Meet Rob Shea, 25-year-old product development engineer at LaunchPad Medical and recent UMass Lowell graduate. He currently contributes to the exciting research and development of the first bone adhesive to treat fractured bone and stabilize metal hardware—or “Bone Glue”—which he says will hopefully be headed toward clinical trials soon. All that being said, it’s hard to believe that only a few years ago, Rob was working in sales, under the belief that he didn’t have a chance to do the type of work he was truly passionate about.
“My junior year of college in undergrad at Clarkson, my advisor told me that if I didn’t get a Ph.D. that I would never design medical devices.”
Dejected by this heartbreaking news, Rob completed his undergrad in 2015 and began working for a software security startup in sales. However, soon after his decision to go into sales, he started feeling like his potential was not being used to its full extent.
“I just needed something more,” he said.
Pursuing the Dream
He decided to pursue a master’s degree—thinking it would give him a better chance to join a startup, or maybe begin his own medical device business—to the shock of his family and co-workers. “They all thought I was crazy. But I did it anyway,” Rob laughed. “I started looking into schools like Northeastern and WPI—all really expensive—and they didn’t really have that entrepreneurial feeling. I saw that the medical device incubator, M2D2, was part of UMass Lowell and that was what really hooked me. I thought, ‘that’s the place I want to be.’”
Not long after getting into the UMass Lowell master’s Program, Rob became familiar with one of the startups working under M2D2, named LaunchPad. Intrigued by the idea of “Bone Glue,” he knew he wanted to intern for the company that was developing it. The surprise? Rob’s lack of a Ph.D. didn’t seem to be a problem at all. In fact, Rob believes it was his entrepreneurial background and attitude that got him the job.
“I told them that what they were doing was exactly what I wanted to be doing. And that I wanted to learn from them and listen. I told them I was just going to work as hard as I could. And I guess that was exactly the attitude they were looking for, because that’s the kind of attitude you need. In the R&D group, sometimes there are no set hours. You just work until you’re done.”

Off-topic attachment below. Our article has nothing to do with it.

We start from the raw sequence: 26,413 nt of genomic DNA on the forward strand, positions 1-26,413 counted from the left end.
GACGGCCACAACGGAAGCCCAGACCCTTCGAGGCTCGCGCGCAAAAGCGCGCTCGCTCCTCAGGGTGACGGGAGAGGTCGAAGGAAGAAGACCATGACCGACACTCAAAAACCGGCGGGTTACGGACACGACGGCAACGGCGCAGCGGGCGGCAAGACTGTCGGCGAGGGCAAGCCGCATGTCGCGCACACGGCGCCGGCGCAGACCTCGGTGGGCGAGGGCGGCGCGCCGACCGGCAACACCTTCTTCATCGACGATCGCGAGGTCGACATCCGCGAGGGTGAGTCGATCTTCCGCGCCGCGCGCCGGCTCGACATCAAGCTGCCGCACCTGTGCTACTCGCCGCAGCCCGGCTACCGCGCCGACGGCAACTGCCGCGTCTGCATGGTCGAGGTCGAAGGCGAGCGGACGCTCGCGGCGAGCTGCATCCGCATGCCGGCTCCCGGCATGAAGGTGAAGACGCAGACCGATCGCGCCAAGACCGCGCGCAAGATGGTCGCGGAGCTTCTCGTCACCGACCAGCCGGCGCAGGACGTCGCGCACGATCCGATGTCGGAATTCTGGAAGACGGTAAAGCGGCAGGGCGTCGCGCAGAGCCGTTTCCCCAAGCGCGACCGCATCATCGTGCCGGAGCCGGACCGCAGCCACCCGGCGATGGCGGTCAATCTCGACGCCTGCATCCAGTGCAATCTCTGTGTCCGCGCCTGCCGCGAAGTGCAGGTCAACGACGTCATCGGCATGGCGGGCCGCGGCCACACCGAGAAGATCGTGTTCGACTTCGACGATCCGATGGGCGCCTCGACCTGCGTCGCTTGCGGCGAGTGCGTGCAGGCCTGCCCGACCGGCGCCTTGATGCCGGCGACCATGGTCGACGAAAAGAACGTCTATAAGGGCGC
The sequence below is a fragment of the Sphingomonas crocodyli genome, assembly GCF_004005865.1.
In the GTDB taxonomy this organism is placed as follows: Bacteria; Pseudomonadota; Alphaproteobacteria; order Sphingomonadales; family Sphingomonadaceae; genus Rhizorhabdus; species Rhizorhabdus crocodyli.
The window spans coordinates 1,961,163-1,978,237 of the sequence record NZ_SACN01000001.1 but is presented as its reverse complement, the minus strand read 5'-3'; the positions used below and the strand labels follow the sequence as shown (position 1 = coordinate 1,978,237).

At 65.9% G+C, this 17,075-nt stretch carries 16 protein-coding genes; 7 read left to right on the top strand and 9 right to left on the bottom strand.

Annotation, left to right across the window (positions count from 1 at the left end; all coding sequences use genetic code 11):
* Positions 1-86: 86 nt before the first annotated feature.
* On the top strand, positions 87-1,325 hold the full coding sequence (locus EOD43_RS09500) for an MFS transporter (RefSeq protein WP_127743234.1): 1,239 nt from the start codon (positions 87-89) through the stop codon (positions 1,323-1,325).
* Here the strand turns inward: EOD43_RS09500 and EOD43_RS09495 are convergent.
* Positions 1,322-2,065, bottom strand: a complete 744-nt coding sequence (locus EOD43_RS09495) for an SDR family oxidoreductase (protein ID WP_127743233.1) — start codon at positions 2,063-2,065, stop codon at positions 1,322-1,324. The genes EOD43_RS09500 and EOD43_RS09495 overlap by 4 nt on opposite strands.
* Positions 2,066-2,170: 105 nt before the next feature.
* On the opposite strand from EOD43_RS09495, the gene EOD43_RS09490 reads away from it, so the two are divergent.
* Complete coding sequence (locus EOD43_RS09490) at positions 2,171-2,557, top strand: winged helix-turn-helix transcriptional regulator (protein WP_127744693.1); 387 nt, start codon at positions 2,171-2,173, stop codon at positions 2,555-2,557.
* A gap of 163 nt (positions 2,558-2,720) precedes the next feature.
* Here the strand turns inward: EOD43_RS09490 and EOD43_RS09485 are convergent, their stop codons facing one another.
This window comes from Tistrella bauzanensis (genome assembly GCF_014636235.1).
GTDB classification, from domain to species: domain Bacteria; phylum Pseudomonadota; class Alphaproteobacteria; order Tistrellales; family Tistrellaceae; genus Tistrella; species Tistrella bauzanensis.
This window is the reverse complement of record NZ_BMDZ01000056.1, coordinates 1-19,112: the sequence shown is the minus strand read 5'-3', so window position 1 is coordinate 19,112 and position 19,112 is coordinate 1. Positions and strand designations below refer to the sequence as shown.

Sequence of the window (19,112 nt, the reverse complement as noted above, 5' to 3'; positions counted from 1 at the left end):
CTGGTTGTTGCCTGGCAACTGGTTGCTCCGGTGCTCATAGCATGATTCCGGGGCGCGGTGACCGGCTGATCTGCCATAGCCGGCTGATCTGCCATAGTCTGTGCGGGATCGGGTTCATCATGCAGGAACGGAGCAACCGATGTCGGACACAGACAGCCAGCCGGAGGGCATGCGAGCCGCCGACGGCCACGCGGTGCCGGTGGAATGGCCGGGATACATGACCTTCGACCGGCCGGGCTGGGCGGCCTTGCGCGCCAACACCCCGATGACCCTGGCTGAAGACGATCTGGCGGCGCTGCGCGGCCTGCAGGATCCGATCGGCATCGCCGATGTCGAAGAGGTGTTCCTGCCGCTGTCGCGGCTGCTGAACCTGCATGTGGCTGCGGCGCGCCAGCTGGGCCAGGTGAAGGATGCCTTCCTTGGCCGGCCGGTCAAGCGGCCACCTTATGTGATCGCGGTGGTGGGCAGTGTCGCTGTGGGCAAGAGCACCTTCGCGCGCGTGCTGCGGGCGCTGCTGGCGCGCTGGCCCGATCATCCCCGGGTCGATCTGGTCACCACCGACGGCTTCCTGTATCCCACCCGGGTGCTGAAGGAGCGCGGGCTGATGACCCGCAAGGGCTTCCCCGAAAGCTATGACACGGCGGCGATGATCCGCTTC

And he did. Day and night—considering he still had his master’s education to think about—Rob was either working on projects for LaunchPad or for his classes.
“It was a lot of work, but I had the passion to do it.”
From Intern to Full-Time
That passion didn’t go unnoticed. It didn’t take long for his supervisors to realize that Rob was a big asset to the company.
“I did more than the typical intern would do. For example, I started a lot of different analytical methods. I had a lot of knowledge and took on more responsibilities that a typical intern wouldn’t. They watched me tackle the work head-on. I just kept asking for a position, and eventually, I was brought in full-time as a product development engineer in May 2017.”
The moral of the story is happy news for any aspiring medical device engineers: After finishing his master’s and working with LaunchPad full-time for a year, Rob can safely say that you don’t need a Ph.D. to design medical devices.
“We actually just hired our first employee with a Ph.D. while there are already many employees.”
However, the next steps for Rob may include the higher degree after all.
“My future plans include possibly getting a Ph.D. I’m 100% sure that later in life I’ll start my own company. I have so many ideas and so many ways I think that I could help people.”
A Steady Pace, and a Bright Future
For now, Rob is happy where he is.
“I learn so much every day from the people around me. They’ve been so successful before, putting products on the market, putting products through clinical trials, making new products from scratch. There’s so much going on around me right now. I’ll definitely be here a while longer—learning and growing—until I’m ready to take on something of my own.”
Right now, Rob says that LaunchPad actually has a fully functional product that dentists could potentially use. They’re currently in pre-clinical studies and getting ready to take all their data and send it to the FDA, who can either approve or disapprove clinical trials.
A good idea is only the beginning.
Rob says that what’s surprised him most about the medical device industry is how much more it takes to get a product to market other than just having a great idea.
“Coming up with an idea and building the product are only a small percentage of what you have to do to get a product approved and working. With the FDA, you have to have proper packaging, proper labeling, it has to be sterile, the surgeons have to be able to use it properly, and on and on.”
Fortunately, we have tenacious engineers like Rob who are ready to jump through the hoops and put up with those challenges in order to continue evolving the medical device and healthcare industries toward a brighter future. With any luck, “Bone Glue” will soon be a commonly used product within healthcare, and Rob Shea will have helped to get it there.